But besides that, there was a line from the blog about Myrna talking to Gamache about living a still life that shook my core: ” stunted growth … an aversion to interior change that allows evil to flourish in one’s soul.” Not that I believe evil is flourishing in my soul but a deep sadness was certainly settling in. If not depression, certainly the inability to find joy in each day. Or, as Gamache tells Peter at the end of Trick of the Light, to expect a miracle everyday. I certainly didn’t feel I could offer anything positive. Even worse, I had forgotten the cardinal rules of:
I’m sorry.
I was wrong.
I need help.
I don’t know.
Sorry I didn’t participate more.
Wrong to think if I shared my thoughts they would come out with a negative, off putting twist.
Help in the form of just feeling part of this group is OK even when life is difficult at the moment and I’m not up to chatting.
And most important, I really ‘don’t know’ what to do sometimes with the seemingly endless turmoil and ‘inner change’ these past four years have demanded of me…

Thank you Paul for this place of refuge and To All for keeping the fire of comfort going.

Anna, you are a master of tying strings together. But I don’t see it so much as ruthless rather echoes of Gamache repeating often that we can make a heaven of hell or a hell of heaven with the added twist of ‘we must die before we are reborn’. Not necessarily physically but parts of our ego? The monkey mind that is constantly beating us up with negative self talk, self abuse. Like, “Your not good enough,” till we face a situation where we feel broken after dealing with whatever we just had to face. We feel broken because we had to change our self image. The world keeps changing and so must we, but the ego fights to keep the status quo tooth and nail. Which has led me to my next post. I wrote it right after seeing the link but was hesitant to post. But what the heck.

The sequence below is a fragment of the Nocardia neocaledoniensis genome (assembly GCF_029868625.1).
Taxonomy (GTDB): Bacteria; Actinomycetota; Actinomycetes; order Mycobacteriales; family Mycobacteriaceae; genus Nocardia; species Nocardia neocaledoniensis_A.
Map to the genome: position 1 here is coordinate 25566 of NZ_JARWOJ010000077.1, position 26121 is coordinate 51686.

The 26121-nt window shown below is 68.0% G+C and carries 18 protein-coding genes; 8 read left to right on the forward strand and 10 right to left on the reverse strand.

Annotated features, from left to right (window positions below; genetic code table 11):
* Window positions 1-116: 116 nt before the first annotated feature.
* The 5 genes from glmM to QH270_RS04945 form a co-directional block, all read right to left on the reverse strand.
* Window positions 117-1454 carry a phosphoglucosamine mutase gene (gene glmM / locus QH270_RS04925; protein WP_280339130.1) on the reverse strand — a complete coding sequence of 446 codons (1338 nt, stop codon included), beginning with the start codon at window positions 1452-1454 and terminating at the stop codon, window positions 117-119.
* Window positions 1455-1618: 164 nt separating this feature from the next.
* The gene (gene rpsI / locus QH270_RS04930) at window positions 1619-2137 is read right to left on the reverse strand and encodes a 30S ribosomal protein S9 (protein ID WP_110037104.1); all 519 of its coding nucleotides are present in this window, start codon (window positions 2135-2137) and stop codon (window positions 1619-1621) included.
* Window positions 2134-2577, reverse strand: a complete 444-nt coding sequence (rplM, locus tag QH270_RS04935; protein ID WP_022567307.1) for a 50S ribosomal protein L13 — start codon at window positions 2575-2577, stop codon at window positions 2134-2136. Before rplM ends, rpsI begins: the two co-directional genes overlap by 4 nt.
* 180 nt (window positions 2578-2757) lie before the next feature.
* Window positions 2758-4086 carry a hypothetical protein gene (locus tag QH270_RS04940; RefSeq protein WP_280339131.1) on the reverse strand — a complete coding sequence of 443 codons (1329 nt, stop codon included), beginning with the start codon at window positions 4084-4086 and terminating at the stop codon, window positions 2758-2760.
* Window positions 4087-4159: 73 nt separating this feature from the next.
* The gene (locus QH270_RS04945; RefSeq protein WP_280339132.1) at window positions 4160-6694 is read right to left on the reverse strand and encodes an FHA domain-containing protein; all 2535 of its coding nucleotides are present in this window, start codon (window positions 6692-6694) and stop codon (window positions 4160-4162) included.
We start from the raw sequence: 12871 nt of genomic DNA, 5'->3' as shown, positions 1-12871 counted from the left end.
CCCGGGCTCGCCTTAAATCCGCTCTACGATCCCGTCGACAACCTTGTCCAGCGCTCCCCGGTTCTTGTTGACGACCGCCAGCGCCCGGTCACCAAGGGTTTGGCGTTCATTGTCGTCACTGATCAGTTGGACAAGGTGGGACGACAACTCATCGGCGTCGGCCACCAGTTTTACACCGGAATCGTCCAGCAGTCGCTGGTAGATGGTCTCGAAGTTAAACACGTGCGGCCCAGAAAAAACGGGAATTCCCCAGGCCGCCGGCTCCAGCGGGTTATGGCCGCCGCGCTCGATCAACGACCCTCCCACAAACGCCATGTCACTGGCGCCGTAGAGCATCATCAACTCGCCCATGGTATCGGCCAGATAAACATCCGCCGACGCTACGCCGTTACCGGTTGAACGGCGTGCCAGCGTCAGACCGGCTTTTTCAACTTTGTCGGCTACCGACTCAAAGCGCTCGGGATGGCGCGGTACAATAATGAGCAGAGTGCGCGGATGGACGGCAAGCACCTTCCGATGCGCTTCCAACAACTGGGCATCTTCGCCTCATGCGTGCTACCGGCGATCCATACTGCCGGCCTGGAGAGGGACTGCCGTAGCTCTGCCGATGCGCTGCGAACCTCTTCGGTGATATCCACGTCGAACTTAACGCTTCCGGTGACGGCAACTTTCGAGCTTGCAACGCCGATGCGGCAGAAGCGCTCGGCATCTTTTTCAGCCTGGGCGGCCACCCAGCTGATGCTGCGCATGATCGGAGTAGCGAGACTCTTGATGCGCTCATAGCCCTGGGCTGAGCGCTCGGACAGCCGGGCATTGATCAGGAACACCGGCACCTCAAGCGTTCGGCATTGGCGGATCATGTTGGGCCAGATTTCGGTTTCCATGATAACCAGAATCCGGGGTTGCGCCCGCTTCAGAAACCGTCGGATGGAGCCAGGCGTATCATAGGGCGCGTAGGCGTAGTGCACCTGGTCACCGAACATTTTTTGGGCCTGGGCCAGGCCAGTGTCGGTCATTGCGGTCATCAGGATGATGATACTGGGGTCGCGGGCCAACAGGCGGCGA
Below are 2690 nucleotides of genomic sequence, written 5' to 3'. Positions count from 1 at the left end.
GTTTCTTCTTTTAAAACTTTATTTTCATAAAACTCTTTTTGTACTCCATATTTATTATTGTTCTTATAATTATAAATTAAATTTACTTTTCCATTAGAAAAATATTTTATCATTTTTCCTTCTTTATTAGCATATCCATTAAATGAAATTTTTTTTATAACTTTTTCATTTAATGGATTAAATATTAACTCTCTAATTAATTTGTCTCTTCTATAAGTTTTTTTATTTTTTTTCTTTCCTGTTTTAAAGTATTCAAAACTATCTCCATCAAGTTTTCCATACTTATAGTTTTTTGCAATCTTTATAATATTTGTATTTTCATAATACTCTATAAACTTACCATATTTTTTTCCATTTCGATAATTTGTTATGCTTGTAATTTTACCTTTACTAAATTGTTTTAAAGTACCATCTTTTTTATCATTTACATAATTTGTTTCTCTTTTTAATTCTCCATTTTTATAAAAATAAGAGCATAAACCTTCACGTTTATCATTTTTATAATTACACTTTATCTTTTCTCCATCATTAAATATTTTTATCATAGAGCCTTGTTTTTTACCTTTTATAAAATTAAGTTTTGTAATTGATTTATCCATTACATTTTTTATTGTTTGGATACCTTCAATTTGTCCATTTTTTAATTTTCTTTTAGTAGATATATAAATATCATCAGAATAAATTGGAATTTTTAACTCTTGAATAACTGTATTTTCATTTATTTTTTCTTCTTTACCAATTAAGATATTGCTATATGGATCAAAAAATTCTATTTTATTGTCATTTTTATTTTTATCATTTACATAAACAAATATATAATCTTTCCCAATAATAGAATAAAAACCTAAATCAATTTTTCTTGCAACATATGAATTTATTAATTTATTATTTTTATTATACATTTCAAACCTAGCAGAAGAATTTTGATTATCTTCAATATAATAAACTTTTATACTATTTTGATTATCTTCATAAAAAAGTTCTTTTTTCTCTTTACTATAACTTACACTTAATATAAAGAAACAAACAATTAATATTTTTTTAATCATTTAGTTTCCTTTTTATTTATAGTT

The point I was going to make was, “Can you imagine the hell it must be to live a long life without embracing change?”

I was following Paul’s link, which made me think about How the Light Gets In (the first book the blogger read), and an old episode of West Wing begins. How are the two related you may well ask?
I had the lines from Leonard Cohen’s Anthem playing in my head:

Ring the bells that still can ring
Forget your perfect offering
There is a crack, a crack in everything
That’s how the light gets in.

And against that l had Martin Sheen quoting Hemmingway from a Farewell to Arms:

The world breaks everyone and afterward many are strong in the broken places. But those that will not break it kills. It kills the very good and the very gentle and the very brave impartially. If you are none of these you can be sure it will kill you too but there will be no special hurry.

We must break to survive and indeed be stronger. Tempered by life as it were. What interests me is Hemmingway’s fate for those who will not break. Sounds ruthless (is that Freudian?).

I enjoyed that, Paul – I hope she is going to do other books, too. Just as I enjoy the thoughtful posts on The Night is a Strawberry, looking at the books through food is a very satisfying way to go about it all…